When you hear the term powerlifting you might think of large scary men tossing around heavy weights, but anyone can enjoy and benefit from this form of lifting. Powerlifting is the sport or idea of lifting as much weight as possible in the bench press, deadlift and squat lifts. While gaining strength and size you are also able to compete with yourself and keep track of your progress.
Compound lifts are exercises that use multiple muscles at once. These should be the core of any program or routine as they strengthen and build muscle fast.
Bench Press: Not only does this lift workout your chest it also incorporates the front part of your shoulders, triceps and even the back.
Deadlift: The deadlift covers a large variety of muscles including the glutes, hamstrings, quads, lower back and inner thighs.
Squats: Squats mainly focus on the hamstrings and quads however they incorporate a lot of core and back muscles.
Overhead Press: This movement will hit your chest, traps (upper back), shoulders and arms as well as engage the core.
How to Start
The first thing you will need to do when you decide that you would like to start doing these movements and lifting heavy is very important and that is, learn correct form and posture to avoid hurting yourself. I would suggest watching tutorial videos on forums or YouTube, ask someone at your local gym that you see doing these or possibly even start with hiring a personal trainer just to get these perfected early on.
Next since the ideal goal is to lift as heavy as possible we are going to want to determine what your max amount of weight you can lift per exercise. You should have a spotter or someone close by to monitor these lifts just in case you overshot and cannot lift the amount of weight you set on the bar.
A beginner method of calculating one rep maxes would be to calculate based off of how much weight you can lift for five times. Here is a great structure to use:
- 10 reps with only the bar
- 8 reps with a light weight
- 6 reps with a moderately heavy weight
- 5 reps with a heavier weight
- 5 reps with a heavy weight
- 5 reps with an increased heavier weight (assuming form is okay)
You will than take the final set of five weight and times it by 1.15 to get an estimated amount of what your one rep max would be. This is not 100% accurate but a great way for beginners to estimate and not hurt themselves testing out the heaviest amount of weight they can lift.
Once you have an idea of what your max lifts will be its good to get into some sort of programming structure. It does not have to be anything crazy but a good start is to dedicate a specific day of the week that you will do each lift and stay consistent.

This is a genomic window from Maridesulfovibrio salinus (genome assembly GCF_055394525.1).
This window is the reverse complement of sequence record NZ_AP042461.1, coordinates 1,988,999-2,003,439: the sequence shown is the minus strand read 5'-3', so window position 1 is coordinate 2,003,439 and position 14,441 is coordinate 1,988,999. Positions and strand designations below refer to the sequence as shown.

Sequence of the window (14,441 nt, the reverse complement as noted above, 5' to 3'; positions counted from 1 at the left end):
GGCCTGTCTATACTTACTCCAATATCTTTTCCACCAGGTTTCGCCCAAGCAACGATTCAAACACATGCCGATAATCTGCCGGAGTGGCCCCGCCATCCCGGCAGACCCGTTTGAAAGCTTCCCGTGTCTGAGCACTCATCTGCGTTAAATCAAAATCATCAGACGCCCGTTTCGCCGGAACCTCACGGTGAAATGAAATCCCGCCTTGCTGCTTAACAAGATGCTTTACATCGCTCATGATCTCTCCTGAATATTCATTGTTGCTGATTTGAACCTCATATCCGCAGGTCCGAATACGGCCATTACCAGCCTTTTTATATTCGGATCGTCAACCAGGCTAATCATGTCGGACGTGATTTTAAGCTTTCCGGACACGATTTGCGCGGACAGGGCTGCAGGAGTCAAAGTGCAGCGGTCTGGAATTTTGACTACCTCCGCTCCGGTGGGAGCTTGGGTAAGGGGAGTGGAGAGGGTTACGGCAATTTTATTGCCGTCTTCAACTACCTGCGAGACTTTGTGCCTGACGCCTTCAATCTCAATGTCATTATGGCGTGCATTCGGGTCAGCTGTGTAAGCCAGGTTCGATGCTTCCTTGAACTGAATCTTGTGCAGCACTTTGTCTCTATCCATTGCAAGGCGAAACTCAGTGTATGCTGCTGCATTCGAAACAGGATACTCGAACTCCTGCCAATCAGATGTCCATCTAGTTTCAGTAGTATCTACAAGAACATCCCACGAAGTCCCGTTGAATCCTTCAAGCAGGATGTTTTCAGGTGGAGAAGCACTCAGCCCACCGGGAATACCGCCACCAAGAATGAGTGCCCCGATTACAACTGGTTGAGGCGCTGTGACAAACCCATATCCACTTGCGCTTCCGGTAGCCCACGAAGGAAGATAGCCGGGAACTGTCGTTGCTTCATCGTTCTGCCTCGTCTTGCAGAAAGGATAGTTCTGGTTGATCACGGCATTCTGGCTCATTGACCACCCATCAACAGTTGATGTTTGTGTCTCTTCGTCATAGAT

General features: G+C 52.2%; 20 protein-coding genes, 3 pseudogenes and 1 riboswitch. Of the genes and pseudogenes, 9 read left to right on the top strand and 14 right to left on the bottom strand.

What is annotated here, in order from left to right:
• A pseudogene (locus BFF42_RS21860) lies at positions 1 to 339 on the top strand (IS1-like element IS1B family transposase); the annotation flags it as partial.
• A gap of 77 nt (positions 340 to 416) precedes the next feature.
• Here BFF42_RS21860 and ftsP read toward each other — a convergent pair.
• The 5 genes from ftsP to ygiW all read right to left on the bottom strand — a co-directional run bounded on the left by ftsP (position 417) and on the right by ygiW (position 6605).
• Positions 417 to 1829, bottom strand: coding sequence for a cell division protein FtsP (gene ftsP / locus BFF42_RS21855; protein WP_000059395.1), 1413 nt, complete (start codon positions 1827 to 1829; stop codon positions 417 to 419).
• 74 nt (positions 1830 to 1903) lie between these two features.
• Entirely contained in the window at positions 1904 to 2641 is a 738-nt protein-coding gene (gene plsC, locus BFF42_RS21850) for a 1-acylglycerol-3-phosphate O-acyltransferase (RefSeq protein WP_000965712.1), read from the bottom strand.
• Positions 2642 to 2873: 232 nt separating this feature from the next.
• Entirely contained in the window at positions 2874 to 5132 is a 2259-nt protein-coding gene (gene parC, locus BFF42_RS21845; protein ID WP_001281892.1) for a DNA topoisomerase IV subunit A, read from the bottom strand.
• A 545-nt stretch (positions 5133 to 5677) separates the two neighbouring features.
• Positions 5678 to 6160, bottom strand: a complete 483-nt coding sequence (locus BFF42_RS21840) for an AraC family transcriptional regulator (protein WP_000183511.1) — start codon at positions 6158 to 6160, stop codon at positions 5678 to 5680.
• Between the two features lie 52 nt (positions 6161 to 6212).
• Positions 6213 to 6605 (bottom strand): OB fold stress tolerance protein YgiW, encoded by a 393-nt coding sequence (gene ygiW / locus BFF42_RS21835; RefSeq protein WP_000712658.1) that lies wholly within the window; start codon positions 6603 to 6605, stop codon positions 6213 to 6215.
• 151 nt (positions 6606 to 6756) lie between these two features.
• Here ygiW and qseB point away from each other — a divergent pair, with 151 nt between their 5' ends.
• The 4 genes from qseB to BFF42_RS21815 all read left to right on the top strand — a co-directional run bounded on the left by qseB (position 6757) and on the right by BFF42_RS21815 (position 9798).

Monday – Bench
Tuesday – Deadlift
Thursday – Overhead press
Friday – Squat
That would be a decent structure to start and just make sure you keep a log of how many sets and reps you are doing each day. If the previous week you benched 185 pounds for 5 sets of 5 reps, the next week we will either want to revisit that same weight/rep range if it was a bit challenging the first time or add some weight or reps to continuously be moving forward.
Another great thing to incorporate is variations of each lift. Pause bench or squats where you will hold the weight for 2-3 seconds before pushing up is great to factor in every once in a while to help grow your muscles and increase how much you can lift. For deadlifts a more advanced alternative is lifting up about two inches off the ground holding it there for 2-3 seconds and than finishing up the motion.
Taking it to the next level!
For me I have done the whole one time a week do the compounds and seen constant strength growth. It just was not quick enough for me and eventually started to hit a plateau.
Get out there and Crush It
At the end of the day you are only competing with yourself, so remember do not get discouraged from someone else who might be lifting more than you. Instead, I like to use that as motivation, make it your goal that in X amount of weeks or months you will better yourself and be lifting side by side with that person. If you ever needed some guidance or had any questions feel free to drop a line below and I would happy to help out or critique and give any tips and tricks that I have acquired in my time of the craft.